Patterns of Childbearing and Mortality in Norwegian Women A 20-Year Follow-Up of Women Aged 40–96 in the 1970 Norwegian Census

  • M. Kumle
  • E. Lund
Conference paper
Part of the Research and Perspectives in Longevity book series (RPL)


In order to study the relationship between different patterns of childbearing and longevity, we have followed married women in the 1970 Norwegian census for 20 years. The analysis was restricted to women aged 40–96, married before the age of 40, and with known information about parity, covering a total of 9 116 783 person-years with 149 044 deaths from all causes. Nulliparous women had higher mortality than parous women did in all age groups. Compared with uniparous women, adjusted for age at start of follow-up, years of education, and age at first and last birth, parous women with three children had the lowest relative risk, 0.92 (95% confidence interval: 0.90–0.94). Age at first birth had no impact on mortality. Compared to women with a last birth before the age of 25 years, the mortality was lowest in women with a last birth at age 35 years or more, with a relative risk = 0.89 (95% confidence interval: 0.87–0.92).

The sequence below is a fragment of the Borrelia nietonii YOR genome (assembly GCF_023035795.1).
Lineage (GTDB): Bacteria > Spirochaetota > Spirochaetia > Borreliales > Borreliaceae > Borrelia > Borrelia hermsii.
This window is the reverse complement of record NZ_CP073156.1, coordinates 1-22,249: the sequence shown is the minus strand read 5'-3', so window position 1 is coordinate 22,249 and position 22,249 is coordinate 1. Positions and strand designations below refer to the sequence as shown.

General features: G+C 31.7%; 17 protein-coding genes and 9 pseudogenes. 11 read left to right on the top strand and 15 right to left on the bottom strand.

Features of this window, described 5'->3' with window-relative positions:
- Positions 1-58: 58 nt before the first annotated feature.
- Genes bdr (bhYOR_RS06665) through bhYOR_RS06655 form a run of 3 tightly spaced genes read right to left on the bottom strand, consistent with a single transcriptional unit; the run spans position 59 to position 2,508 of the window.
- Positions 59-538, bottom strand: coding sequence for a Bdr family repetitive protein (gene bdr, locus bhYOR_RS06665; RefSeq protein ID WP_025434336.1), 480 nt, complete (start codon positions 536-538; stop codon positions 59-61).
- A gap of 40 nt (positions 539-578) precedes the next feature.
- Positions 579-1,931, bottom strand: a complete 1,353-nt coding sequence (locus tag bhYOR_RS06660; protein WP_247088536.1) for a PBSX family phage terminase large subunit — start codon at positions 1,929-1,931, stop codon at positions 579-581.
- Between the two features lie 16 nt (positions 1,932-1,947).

We conclude that women with few children born late in the fertile period have the lowest mortality rate for the rest of their lives.


Married Woman Total Mortality Nulliparous Woman Parous Woman Fertility Pattern 
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© Springer-Verlag Berlin Heidelberg 2001

Authors and Affiliations

  • M. Kumle
  • E. Lund

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